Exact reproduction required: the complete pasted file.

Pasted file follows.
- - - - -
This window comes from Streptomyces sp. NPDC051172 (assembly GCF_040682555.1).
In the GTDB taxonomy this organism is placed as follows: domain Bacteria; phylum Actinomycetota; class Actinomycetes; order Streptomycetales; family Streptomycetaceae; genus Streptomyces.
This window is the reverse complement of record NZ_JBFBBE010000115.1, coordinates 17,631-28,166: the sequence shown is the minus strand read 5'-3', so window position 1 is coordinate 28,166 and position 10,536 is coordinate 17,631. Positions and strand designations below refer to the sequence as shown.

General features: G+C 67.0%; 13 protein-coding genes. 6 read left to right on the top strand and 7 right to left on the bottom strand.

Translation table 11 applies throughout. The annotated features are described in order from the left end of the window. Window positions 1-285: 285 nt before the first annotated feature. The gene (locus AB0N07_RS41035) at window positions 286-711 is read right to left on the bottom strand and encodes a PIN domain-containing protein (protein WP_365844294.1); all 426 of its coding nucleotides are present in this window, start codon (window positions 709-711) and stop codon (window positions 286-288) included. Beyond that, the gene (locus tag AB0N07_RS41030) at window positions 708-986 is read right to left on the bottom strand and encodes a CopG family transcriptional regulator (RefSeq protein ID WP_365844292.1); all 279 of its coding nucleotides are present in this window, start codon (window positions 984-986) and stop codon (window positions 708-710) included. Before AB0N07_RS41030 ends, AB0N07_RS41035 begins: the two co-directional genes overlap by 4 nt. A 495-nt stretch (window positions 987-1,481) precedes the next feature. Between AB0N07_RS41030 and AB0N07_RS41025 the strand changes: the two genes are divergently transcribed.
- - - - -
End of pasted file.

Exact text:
This window comes from Streptomyces sp. NPDC051172 (assembly GCF_040682555.1).
In the GTDB taxonomy this organism is placed as follows: domain Bacteria; phylum Actinomycetota; class Actinomycetes; order Streptomycetales; family Streptomycetaceae; genus Streptomyces.
This window is the reverse complement of record NZ_JBFBBE010000115.1, coordinates 17,631-28,166: the sequence shown is the minus strand read 5'-3', so window position 1 is coordinate 28,166 and position 10,536 is coordinate 17,631. Positions and strand designations below refer to the sequence as shown.

General features: G+C 67.0%; 13 protein-coding genes. 6 read left to right on the top strand and 7 right to left on the bottom strand.

Translation table 11 applies throughout. The annotated features are described in order from the left end of the window. Window positions 1-285: 285 nt before the first annotated feature. The gene (locus AB0N07_RS41035) at window positions 286-711 is read right to left on the bottom strand and encodes a PIN domain-containing protein (protein WP_365844294.1); all 426 of its coding nucleotides are present in this window, start codon (window positions 709-711) and stop codon (window positions 286-288) included. Beyond that, the gene (locus tag AB0N07_RS41030) at window positions 708-986 is read right to left on the bottom strand and encodes a CopG family transcriptional regulator (RefSeq protein ID WP_365844292.1); all 279 of its coding nucleotides are present in this window, start codon (window positions 984-986) and stop codon (window positions 708-710) included. Before AB0N07_RS41030 ends, AB0N07_RS41035 begins: the two co-directional genes overlap by 4 nt. A 495-nt stretch (window positions 987-1,481) precedes the next feature. Between AB0N07_RS41030 and AB0N07_RS41025 the strand changes: the two genes are divergently transcribed.